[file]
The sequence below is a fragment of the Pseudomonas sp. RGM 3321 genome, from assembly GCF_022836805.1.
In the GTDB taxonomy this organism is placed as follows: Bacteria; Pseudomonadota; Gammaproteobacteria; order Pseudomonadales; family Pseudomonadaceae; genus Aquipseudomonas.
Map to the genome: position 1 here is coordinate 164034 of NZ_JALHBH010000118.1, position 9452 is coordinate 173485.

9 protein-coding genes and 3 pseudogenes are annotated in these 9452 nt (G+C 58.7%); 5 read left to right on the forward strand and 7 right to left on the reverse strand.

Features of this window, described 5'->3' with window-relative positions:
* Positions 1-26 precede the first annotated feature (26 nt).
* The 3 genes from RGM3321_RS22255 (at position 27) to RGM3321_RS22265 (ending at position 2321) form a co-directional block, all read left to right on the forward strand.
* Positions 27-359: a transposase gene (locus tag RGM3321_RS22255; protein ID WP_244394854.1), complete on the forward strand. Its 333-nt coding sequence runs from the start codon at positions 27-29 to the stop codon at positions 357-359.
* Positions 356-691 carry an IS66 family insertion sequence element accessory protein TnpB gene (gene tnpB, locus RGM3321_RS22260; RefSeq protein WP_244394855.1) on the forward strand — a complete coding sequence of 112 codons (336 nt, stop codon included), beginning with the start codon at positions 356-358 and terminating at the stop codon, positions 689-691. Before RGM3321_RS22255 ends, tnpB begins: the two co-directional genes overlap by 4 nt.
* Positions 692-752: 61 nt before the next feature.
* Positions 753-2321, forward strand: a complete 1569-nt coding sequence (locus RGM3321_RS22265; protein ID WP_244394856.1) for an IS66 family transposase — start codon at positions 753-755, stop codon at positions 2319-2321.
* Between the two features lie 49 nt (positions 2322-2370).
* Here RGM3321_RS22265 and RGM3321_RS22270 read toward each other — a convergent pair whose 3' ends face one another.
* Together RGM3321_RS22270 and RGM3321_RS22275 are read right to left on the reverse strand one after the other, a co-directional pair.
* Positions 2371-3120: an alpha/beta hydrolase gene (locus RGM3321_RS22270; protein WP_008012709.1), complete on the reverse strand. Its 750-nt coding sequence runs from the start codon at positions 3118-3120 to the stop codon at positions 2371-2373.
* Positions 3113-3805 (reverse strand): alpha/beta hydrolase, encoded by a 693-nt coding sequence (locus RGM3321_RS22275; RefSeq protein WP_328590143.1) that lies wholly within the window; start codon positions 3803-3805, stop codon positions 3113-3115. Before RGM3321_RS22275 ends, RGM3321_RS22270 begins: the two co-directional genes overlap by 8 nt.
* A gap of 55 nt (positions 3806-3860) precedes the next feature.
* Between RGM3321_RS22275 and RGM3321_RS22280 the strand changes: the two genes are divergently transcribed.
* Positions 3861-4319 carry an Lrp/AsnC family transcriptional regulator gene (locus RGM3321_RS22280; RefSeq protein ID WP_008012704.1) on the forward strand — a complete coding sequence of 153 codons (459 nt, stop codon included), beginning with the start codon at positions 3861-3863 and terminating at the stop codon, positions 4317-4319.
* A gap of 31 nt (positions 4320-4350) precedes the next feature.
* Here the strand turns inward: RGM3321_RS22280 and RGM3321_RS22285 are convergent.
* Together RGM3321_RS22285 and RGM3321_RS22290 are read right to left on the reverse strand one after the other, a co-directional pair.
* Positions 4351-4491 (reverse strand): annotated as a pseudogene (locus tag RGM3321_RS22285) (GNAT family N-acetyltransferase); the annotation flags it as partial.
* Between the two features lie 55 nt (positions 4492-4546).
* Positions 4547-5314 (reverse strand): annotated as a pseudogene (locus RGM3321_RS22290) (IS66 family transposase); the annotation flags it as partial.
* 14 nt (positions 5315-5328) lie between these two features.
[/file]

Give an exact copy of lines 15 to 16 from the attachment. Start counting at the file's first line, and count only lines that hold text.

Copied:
* Positions 2371-3120: an alpha/beta hydrolase gene (locus RGM3321_RS22270; protein WP_008012709.1), complete on the reverse strand. Its 750-nt coding sequence runs from the start codon at positions 3118-3120 to the stop codon at positions 2371-2373.
* Positions 3113-3805 (reverse strand): alpha/beta hydrolase, encoded by a 693-nt coding sequence (locus RGM3321_RS22275; RefSeq protein WP_328590143.1) that lies wholly within the window; start codon positions 3803-3805, stop codon positions 3113-3115. Before RGM3321_RS22275 ends, RGM3321_RS22270 begins: the two co-directional genes overlap by 8 nt.